Tottenham Grammar School existed for centuries and its origins probably date as far back as 1456. In the seventeenth century its future was secured by a bequest from Sarah Seymour, Duchess of Somerset. When Sarah died she left a legacy to support the school and provide free education to poor children from Tottenham.

Sarah died on the 25th October 1692 and she was buried in Westminster Abbey. During the life of the school it was a standing tradition that each year on the date of her death a group of boys and teachers would visit the Abbey. At a special service they placed a wreath on Sarah’s tomb and gave thanks for her efforts to support the school and its pupils.

The Grammar School closed in 1967 when it was merged with Rowland Hill School to form the Somerset School.


In the past few years a group of old boys from Tottenham Grammar School have revived the special service. Each year at the end of October they gather at the tomb in Westminster Abbey to lay a wreath and commemorate the life and works of Sarah Duchess of Somerset.
                             THE WREATH LAID UPON THE TOMB                        TGS ALUMNI AT THE ABBEY CEREMONY
Part of the service at the Abbey involves one of the alumni (in 2017 it was me) reading the Latin inscription on the tomb followed by a modern translation. It was also the case that when the school was in existence the pupils who attended the service would join the choristers of Westminster Abbey in the choir stalls for evensong. Afterwards the TGS boys were treated by the headmaster to tea and cakes in a nearby restaurant.

Article written by Ray Kemp – February 2018




The following history of Tottenham Grammar School has been taken for an article that appears in ‘A River - Runs Through It’ that celebrates the borough-wide heritage of the River Moselle that runs through Tottenham:

In her Will dated 17 May 1686, Sarah, Duchess of Somerset, included the following:
“Also I do give and appoint the sum of two hundred and fifty pounds, to be expended, paid, and laid out by mine executors, in and for the making an additional building to the school house at Tottenham, near the High Cross, in the County of Middlesex, for the enlargement thereof; whereby it may be made capable to receive a greater number of scholars. Also I do give and appoint the further sum of eleven hundred pounds... for the buying and purchasing of lands, rents, or other hereditaments, in fee simple, and they do settle the same for the support and maintenance of the school, and the master and usher of the said school for ever...”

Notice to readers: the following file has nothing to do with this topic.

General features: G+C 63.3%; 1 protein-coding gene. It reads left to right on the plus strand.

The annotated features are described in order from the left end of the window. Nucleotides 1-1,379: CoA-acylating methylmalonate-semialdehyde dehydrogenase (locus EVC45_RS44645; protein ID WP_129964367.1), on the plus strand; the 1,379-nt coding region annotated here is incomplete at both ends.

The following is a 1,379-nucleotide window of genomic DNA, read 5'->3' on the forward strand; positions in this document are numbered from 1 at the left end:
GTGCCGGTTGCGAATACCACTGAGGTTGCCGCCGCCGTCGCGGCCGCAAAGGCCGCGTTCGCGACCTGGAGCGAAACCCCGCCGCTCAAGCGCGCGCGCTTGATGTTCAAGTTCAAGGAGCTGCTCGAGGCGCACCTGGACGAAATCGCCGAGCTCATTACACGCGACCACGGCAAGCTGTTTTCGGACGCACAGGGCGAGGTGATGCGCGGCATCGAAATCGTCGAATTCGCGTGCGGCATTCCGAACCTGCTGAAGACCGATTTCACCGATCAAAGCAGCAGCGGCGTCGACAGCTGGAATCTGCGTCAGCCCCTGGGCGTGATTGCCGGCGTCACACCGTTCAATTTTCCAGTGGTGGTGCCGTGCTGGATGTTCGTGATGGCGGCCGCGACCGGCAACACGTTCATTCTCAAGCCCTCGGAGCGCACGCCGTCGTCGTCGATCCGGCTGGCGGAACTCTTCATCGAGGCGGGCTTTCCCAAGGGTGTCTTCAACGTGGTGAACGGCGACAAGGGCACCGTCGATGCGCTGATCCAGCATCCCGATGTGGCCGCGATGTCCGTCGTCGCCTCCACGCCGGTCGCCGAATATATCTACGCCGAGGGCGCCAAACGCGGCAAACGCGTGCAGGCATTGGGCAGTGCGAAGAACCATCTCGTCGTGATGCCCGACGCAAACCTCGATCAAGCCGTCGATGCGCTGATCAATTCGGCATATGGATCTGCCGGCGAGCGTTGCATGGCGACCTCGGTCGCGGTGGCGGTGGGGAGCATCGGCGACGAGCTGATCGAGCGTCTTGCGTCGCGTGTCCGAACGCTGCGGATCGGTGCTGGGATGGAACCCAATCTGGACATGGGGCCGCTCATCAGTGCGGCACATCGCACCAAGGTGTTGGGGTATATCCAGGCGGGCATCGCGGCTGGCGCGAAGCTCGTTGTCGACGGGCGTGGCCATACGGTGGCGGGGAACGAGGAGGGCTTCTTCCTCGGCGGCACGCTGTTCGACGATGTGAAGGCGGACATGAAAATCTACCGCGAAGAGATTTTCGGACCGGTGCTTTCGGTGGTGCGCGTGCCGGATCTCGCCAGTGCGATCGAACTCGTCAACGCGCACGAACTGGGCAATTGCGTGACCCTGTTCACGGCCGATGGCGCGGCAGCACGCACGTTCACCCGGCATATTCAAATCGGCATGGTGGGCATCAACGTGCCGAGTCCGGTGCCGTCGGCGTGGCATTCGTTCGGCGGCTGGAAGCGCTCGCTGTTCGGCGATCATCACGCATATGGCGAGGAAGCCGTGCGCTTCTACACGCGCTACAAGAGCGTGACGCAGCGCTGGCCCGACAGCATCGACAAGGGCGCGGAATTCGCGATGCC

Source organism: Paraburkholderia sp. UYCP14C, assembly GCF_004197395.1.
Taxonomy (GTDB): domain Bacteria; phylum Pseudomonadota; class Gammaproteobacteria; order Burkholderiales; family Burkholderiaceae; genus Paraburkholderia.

The Will continued to set the Master's salary at £40 per annum and the Usher's at £10 pa and laid down a number of provisions for the school, in particular that it was to provide free education for “...the children of all such people, inhabiting within the said Parish of Tottenham, as shall not have estates or their own, or free or copyhold, of twenty pounds per annum.”
When Sarah died on 25 October 1692, she was buried in Westminster Abbey and in the fullness of time the terms of her Will were carried out and land purchased for the benefit of the school. Much of this land was sold by the Governors in the 1890's to Charterhouse School, and the remainder in 1927.

Sadly, the School which Sarah endowed did not survive ‘for ever’ and in 1987 the Governors had reluctantly to recommend its closure to the local education authority and the Secretary of State for Education. That recommendation was approved and the School, by now known as The Somerset School, finally closed its doors in July 1988 after more than 300 years serving Tottenham and Haringey boys.
A new, smaller body of Trustees was appointed to administer a new look and considerably wealthier Tottenham Grammar School Foundation. Most had been Governors of The Somerset School and were well aware of the traditions, both of the School and the Foundation.

Trustees have endeavoured to administer the Foundation as they imagine Sarah would have wished had she lived in the twenty-first century. By so doing,Trustees hope to be able to act within the spirit of her Will and continue to provide for the education of young people from Tottenham, thereby keeping Sarah, Duchess of Somerset, in her rightful place as a major influence in local education.

Article prepared by Alan Swain - February 2018